Our Facilities

Plaque Detector/ Coronary Artery Calcium Scan

Coronary artery calcification is 100% specific for presence of atherosclerotic plaque

Many heart attack patients do not experience any warning signs, the heart attack itself being the first sign of heart disease. It is called the silent killer for this very reason, and remains the top cause of mortality in most countries.

Normal coronary arteries Heavily calcified coronary arteries

Who should have a Coronary Artery 'Calcium' Scan (CAS)  Scan?

Stress testing in all its various modalities attempt to detect coronary artery disease from functional changes in the heart resulting from ischaemia (lack of oxygen), but the heart artery blockage has to be severe before that will happen. Treadmill stress ECG, SPECT, stress echocardiography and other current non-invasive diagnostic tools cannot detect the presence of a mild or non-obstructive CAD(<50%) narrowing. Yet mild or less than 50% lesions are responsible for 70% of heart attacks. (Falk et al Circulation 1995; 92:657-671)

One can have a negative stress test but still be at risk of having a heart attack.

Scientific Background

CT scanning of heart, or heart scan (CAS),  is an imaging technique that detects calcium deposits in coronary arteries with a high sensitivity of 95%. There is no question that coronary artery calcification is part of the development of atherosclerosis. Calcification occurs exclusively in atherosclerotic arteries and is absent in the normal vessel wall. The presence of a heavy calcium load certainly indicates an atherosclerotic process and a greater likelihood that the plaques of interest are present.

CAS  is useful in screening of asymptomatic people to assess those at high risk for developing coronary heart disease and cardiac events, as well as for the diagnosis of obstructive coronary artery disease(CAD) in symptomatic patients

CAS test is 95% sensitive. In other words, it will pick up 95% of all patients with coronary atherosclerosis, even at a very early stage. It is 100% specific for presence of coronary atherosclerosis; there is no false positive result. A person with no coronary atheroslerosis will not get a false alarm from an erroneous positive scan.

A negative CAS test makes the presence of atherosclerotic plaque, including unstable plaque, very unlikely.

A negative test is highly unlikely in the presence of significant luminal obstructive disease.

Negative tests occur in the majority of patients who have angiographically normal coronary arteries.

A negative test may be consistent with a low risk of a cardiovascular event in the next 2-5 years.

A positive CAS result confirms the presence of a coronary atherosclerotic plaque.

The greater the amount of calcium, the greater the likelihood of occlusive CAD, but it is not a 1-to-1 relationship, and findings may not be site specific.

The total amount of calcium correlates best with the total amount of atherosclerotic plaque, although the true “plaque burden” is underestimated.

A high calcium score may be consistent with moderate to high risk of a cardiovascular event within the next 2 to 5 years.

A consistent finding of ALL published studies is that CAS calcium scores in asymptomatic patients provide an index of future cardiac risk ranging from 2 to 10 times greater than that predicted by conventional (Framingham) risk analysis.(Ref:Rumberger Mayo Clin Proc 1999;94:243-252)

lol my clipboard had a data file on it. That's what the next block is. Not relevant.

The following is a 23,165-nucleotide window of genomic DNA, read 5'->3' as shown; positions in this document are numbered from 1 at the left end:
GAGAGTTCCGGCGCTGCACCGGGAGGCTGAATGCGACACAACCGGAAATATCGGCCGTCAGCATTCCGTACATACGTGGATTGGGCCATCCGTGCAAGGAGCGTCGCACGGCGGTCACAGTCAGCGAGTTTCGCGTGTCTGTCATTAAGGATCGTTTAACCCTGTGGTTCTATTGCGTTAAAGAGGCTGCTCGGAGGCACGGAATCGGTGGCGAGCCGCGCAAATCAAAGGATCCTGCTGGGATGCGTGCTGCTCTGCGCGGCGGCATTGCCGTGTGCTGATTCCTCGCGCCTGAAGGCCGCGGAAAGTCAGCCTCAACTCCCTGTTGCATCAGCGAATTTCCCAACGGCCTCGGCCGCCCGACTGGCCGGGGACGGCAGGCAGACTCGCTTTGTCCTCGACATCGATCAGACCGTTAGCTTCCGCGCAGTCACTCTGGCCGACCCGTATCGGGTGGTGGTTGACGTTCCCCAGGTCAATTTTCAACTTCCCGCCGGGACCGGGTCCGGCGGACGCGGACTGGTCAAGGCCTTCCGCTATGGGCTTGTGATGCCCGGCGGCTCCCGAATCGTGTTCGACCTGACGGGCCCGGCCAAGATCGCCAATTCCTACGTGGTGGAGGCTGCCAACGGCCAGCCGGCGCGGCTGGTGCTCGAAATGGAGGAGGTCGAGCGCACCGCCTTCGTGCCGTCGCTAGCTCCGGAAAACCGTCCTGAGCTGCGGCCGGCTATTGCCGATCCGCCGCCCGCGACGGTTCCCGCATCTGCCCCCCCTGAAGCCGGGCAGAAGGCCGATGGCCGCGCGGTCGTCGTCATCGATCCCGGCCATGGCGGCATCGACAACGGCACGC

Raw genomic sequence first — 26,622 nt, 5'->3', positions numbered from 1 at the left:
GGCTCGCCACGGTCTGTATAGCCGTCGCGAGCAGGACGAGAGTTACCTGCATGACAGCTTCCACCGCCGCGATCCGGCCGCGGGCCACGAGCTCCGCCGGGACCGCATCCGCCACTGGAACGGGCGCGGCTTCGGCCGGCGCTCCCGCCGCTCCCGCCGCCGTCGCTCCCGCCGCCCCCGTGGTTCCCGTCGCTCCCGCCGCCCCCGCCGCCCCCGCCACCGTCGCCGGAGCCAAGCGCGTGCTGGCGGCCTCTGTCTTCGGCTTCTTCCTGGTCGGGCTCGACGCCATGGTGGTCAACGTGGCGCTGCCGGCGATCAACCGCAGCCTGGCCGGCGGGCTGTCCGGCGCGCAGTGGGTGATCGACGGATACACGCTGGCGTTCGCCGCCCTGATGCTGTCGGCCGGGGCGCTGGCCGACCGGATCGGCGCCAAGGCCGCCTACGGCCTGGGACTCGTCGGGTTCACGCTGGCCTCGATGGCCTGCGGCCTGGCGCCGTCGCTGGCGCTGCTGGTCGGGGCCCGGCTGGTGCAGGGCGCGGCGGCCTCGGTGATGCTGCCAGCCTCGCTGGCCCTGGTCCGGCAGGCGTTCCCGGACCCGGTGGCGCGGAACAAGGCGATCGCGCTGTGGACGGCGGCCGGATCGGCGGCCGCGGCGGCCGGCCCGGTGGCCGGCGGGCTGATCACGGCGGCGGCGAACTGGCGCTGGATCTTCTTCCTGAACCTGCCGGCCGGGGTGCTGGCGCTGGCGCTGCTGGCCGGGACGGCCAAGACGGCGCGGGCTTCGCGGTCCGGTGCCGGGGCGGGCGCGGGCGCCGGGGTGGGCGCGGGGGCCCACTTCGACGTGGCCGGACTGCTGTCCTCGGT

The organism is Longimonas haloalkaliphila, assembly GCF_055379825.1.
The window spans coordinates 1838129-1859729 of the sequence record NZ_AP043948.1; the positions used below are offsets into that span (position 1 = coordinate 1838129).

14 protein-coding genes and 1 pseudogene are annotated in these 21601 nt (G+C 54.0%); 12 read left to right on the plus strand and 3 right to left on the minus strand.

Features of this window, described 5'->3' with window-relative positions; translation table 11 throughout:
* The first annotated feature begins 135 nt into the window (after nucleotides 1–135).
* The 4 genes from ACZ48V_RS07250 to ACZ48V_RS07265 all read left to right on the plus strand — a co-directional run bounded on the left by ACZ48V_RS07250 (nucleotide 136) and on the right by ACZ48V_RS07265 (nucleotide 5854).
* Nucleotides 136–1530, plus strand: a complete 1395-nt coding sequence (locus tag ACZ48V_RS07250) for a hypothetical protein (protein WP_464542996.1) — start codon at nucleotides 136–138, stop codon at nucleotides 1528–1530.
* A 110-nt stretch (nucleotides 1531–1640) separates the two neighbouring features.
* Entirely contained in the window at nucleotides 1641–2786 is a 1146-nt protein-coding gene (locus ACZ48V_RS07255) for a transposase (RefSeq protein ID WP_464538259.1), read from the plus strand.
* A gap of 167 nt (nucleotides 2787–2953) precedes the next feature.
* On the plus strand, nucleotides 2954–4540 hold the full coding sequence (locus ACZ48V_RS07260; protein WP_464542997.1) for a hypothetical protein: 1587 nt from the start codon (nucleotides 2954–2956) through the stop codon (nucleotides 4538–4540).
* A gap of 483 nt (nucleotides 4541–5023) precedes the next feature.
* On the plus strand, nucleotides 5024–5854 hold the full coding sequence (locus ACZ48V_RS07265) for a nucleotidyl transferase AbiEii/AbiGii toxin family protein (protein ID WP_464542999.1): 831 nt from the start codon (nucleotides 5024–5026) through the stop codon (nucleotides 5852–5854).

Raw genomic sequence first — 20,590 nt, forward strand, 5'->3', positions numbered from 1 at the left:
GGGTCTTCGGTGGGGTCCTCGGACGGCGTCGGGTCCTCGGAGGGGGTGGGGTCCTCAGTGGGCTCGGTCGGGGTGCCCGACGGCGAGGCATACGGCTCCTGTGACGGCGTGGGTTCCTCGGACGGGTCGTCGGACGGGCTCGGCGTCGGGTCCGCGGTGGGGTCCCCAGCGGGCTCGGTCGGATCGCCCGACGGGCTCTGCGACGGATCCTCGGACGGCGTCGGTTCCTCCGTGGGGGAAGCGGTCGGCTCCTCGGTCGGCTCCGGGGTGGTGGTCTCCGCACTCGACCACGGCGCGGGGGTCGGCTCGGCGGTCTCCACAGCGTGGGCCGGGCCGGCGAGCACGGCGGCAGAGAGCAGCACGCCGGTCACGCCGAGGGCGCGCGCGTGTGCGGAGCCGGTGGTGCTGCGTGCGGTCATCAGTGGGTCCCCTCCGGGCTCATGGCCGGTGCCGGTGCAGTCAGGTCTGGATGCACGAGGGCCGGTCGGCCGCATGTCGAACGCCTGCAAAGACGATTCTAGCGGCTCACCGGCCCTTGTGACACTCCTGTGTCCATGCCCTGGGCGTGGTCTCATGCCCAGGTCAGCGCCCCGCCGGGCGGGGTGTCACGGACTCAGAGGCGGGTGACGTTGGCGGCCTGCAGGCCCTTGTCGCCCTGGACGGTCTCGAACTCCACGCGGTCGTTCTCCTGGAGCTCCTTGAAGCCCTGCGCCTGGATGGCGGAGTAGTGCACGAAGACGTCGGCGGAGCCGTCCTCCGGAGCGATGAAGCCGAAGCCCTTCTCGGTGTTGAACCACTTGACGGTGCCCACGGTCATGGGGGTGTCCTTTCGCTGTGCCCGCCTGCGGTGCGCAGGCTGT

The primary purpose of CAS is to find early heart disease (coronary plaque) prior to the development of a major blockage. This test is uniquely qualified to do this and should not be compared to stress testing for this purpose, which is abnormal only when there is already advanced coronary disease.

Published data indicate that CAS is a cost effective alternative to conventional stress testing in many common clinical situations. CAS is very effective in determining who does NOT need further testing.

The calcium score has been advocated by Scott Grundy, Chairman of National Cholesterol Education Program and Framingham Heart Study as a potential surrogate for age in risk-assessment models. (ref: Scott Grundy AJC 1999;83:1455-1457)

The AHA Prevention 5 Scientific Committee stated that CAS has the greatest potential for further determination of risk particularly in elderly asymptomatic patients and others at intermediate risk. When a screening of risk factors is done first, there is a fairly large group that may be at moderate risk. CAS in that setting could be very useful in identifying patients who, if they have a high score, might be candidates for aggressive risk factor modification with medication. Conversely a low or absent score on CAS would help define a low-risk population.

CAS has also been proposed as a useful technique for assessing the progression or regression of coronary artery disease in response to treatment of risk factors such as hypercholesterolemia. (ref: Budoff AJC 2000;86:8-11)

Recent study published in the Journal of the American College of Cardiology in Nov 2018,  shows that coronary artery calcium scoring can identify with a high  degree of accuracy,  patient who will or will  benefit from statins (cholesterol medicines) treatment.  The study was based on over 13,500  patients followed for nearly 10 years. 


* Coronary Artery Calcium Scan cannot determine the degree of narrowing in the heart arteries.  CT Angiogram or Conventional angiogram is the procedure for this purposes. 


Our Location

Mahameru International Medical Centre S/B
107 & 109 Jalan Maarof, Bangsar,
59000, Kuala Lumpur

GPS coordinates
3.134 latitude, 101.6727 longtitude
3° 8' 2.4" 101° 40' 31.72"

Contact us

  • Hot line: +603-2287-0988
Operation Hours  
Monday to Friday *8:00am - 4:00pm 
Saturday *8:00am - 12:00pm
* We are closed on Sunday and Public Holidays